17. 17. Operant Conditioning • B.F. Skinner • Basic learning process that involves changing the probability that response will be repeated by manipulating the consequences of that response Operant – An actively emitted behavior that operates on the environment to produce consequences • Reinforcement – Occurrence of a stimulus or event following a response that increases the likelihood of that response being repeated ▫ Reinforcing stimulus is something desirable, satisfying, or pleasant
  18. 18. Reinforcement • Positive Reinforcement – A response is followed by the addition of a reinforcing stimulus, increasing the likelihood that the response will be repeated in similar situations in the future ▫ *Something ADDED • Negative Reinforcement – A response results in the removal of, or avoidance of, or escape from an aversive stimulus, increasing the likelihood the response will be repeated in similar situations in the future ▫ *Something SUBTRACTED
  19. 19. Punishment • Presentation of a stimulus or event following a behavior that acts to decrease the likelihood of the behavior’s being repeated • Positive Punishment – Punishment by application; Behavior is followed by the presentation or addition of an aversive stimulus ▫ Time-out for misbehavior • Negative Punishment – Punishment by removal; Behavior followed by the removal or subtraction of a reinforcing stimulus ▫ Loss of some privilege, possession, or other desirable object or activity ▫ Taking away a toy for misbehavior
  20. 20. Observational Learning • Learning that occurs through observing the actions of others ▫ Occurs indirectly, watching then imitating ▫ Mirror neurons – Activates both when an action is performed and when the same action is perceived • Albert Bandura’s “Bobo doll” experiment ▫ Expectation of reinforcement affects the performance of what is learned
  21. 21. Modeling/Imitation • 4 Factors for it to occur 1. Must pay attention to other’s behavior 2. Must remember other’s behavior 3. Able to transform representation into actions you are capable of reproducing 4. Must be motivation to perform the behavior • Most likely to occur when… ▫ Performed by a model who is attractive and who has high status or is a dominant member of the viewer’s social group ▫ Model is rewarded for his/her behavior ▫ Model is not punished for his/her actions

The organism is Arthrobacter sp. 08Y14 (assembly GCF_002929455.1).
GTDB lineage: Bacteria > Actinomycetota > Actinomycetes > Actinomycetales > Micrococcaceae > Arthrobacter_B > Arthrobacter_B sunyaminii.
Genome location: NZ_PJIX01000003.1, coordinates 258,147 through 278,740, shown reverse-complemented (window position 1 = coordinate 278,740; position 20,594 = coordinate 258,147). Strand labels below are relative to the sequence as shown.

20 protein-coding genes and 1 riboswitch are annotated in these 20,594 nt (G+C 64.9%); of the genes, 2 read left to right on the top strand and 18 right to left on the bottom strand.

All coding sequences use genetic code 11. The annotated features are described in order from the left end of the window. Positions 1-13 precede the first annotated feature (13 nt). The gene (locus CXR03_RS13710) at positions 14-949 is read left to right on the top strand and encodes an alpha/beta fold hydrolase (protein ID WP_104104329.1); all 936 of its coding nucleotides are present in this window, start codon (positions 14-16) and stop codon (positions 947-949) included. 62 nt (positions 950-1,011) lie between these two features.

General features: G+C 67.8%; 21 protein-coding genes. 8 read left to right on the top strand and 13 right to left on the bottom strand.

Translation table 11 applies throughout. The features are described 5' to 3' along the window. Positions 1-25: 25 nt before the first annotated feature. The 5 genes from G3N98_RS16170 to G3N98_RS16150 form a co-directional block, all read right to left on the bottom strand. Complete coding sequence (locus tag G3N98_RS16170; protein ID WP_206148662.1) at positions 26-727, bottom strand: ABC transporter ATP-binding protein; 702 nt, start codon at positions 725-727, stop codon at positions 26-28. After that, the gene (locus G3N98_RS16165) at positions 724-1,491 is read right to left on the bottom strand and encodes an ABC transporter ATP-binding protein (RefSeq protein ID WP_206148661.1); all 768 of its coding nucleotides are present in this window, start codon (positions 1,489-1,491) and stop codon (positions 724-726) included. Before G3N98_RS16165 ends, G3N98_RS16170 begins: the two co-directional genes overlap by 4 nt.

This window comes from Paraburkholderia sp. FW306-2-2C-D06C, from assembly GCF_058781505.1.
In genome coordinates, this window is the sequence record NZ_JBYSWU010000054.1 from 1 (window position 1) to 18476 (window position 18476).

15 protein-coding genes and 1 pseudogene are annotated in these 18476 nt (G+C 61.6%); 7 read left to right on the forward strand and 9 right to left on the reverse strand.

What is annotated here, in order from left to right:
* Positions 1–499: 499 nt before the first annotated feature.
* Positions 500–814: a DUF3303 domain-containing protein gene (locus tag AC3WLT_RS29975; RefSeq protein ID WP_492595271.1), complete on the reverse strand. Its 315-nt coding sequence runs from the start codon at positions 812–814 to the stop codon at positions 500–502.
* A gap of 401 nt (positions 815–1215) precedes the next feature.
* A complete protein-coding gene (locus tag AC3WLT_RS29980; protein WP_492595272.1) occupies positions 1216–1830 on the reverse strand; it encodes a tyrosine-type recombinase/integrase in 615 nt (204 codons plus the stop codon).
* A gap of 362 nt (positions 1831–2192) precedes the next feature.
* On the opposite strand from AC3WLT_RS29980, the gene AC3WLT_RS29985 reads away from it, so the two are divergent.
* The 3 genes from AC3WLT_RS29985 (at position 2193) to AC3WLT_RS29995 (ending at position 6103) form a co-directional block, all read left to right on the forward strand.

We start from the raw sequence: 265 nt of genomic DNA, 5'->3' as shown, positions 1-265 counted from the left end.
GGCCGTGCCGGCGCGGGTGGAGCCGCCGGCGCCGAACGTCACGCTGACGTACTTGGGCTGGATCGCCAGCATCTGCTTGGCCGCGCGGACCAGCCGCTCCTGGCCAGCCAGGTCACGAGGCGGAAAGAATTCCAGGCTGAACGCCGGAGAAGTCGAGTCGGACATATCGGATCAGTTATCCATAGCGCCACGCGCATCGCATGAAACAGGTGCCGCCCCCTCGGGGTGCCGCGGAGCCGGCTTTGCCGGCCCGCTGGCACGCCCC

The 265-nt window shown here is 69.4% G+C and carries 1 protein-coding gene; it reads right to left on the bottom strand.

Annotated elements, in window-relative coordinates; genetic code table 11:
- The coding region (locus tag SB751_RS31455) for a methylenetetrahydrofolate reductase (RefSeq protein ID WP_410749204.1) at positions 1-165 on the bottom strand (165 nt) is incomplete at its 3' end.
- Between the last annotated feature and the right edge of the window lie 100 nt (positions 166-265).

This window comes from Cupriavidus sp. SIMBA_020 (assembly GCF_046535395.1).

22. 22. 4. Developmental Psychology • Study of how people change physically, mentally, and socially throughout the lifespan. ▫ Includes the entire lifespan and aging process: infants, children, adolescents, adults, and the elderly. • Gradual development vs. stage-like development? • Born with inmate mental structures vs. learning through experience with the world? • Social context effects on development?
  23. 23. Piaget’s Theory of Cognitive Development • Jean Piaget (1952, 1972) • Children actively try to make sense of the environment • Develop schemas about the world ▫ Assimilation – Process of taking new information or a new experience and fitting it into an already existing schema ▫ Accommodation – Process by which existing schemas are changed or new schemas are created in order to fit new information
  24. 24. Piaget’s Theory • Children progress through 4 distinct stages • At each new stage, a child’s thinking is qualitatively different from that of the previous stage – each new stage represents a fundamental shift in how the child thinks and understands the world ▫ Sensorimotor: Birth to 2 yrs. ▫ Preoperational: 2 to 7 yrs. ▫ Concrete Operational: 7 to 11 yrs. ▫ Formal Operational: Adolescence to adulthood
  25. 25. Erikson’s Theory of Psychosocial Development • Erik Erikson (1968) • 8 Stages: Each associated with a particular psychosocial conflict that can be resolved in either a positive or negative way ▫ Trust vs. Mistrust ▫ Autonomy vs. Shame and Doubt ▫ Initiative vs. Guilt ▫ Industry vs. Inferiority ▫ Identity vs. Role Confusion ▫ Intimacy vs. Isolation ▫ Generativity vs. Stagnation ▫ Ego Integrity vs. Despair
  26. 26. Death and Dying • Anxiety about death peaks in middle adulthood, then declines in late adulthood • Kubler-Ross (1969) stages of dying 1. Denial 2. Anger 3. Bargaining 4. Depression 5. Acceptance • Not universally proven
  27. 27. 5. Personality Psychology • An individual’s unique and relatively consistent pattern of thinking, feeling, and behaving ▫ Personality Theory – Attempts to describe and explain similarities and differences in people’s patterns of thinking, feeling, and behaving ▫ How people are similar, different, and why each individual is unique ▫ Attempt to explain the whole person
  28. 28. Psychoanalytic Perspective • Sigmund Freud • Psychoanalysis – Emphasizes unconscious determinant of behavior, sexual and aggressive instinctual drives, and the enduring effects of early childhood experiences on later personality development ▫ Both an approach to therapy and a personality theory • Free Association – Technique in which the patient spontaneously reports all thoughts, feelings, and mental images as they come to mind ▫ Free association exercise: For 5 minutes, write down everything that comes to mind. Do not block any disturbing thoughts but rather let them out.
  29. 29. The Unconscious • Thoughts, feelings, wishes, and drives that are operating below the level of conscious awareness ▫ Often comes to conscious level in distorted, disguised, or symbolic forms ▫ Unintentional actions such as accidents, mistakes, forgetting, and slips of the tongue • Conscious – Thoughts, feelings, and sensations of which you are aware of at this moment • Preconscious – Information not currently aware of but can easily be brought to conscious awareness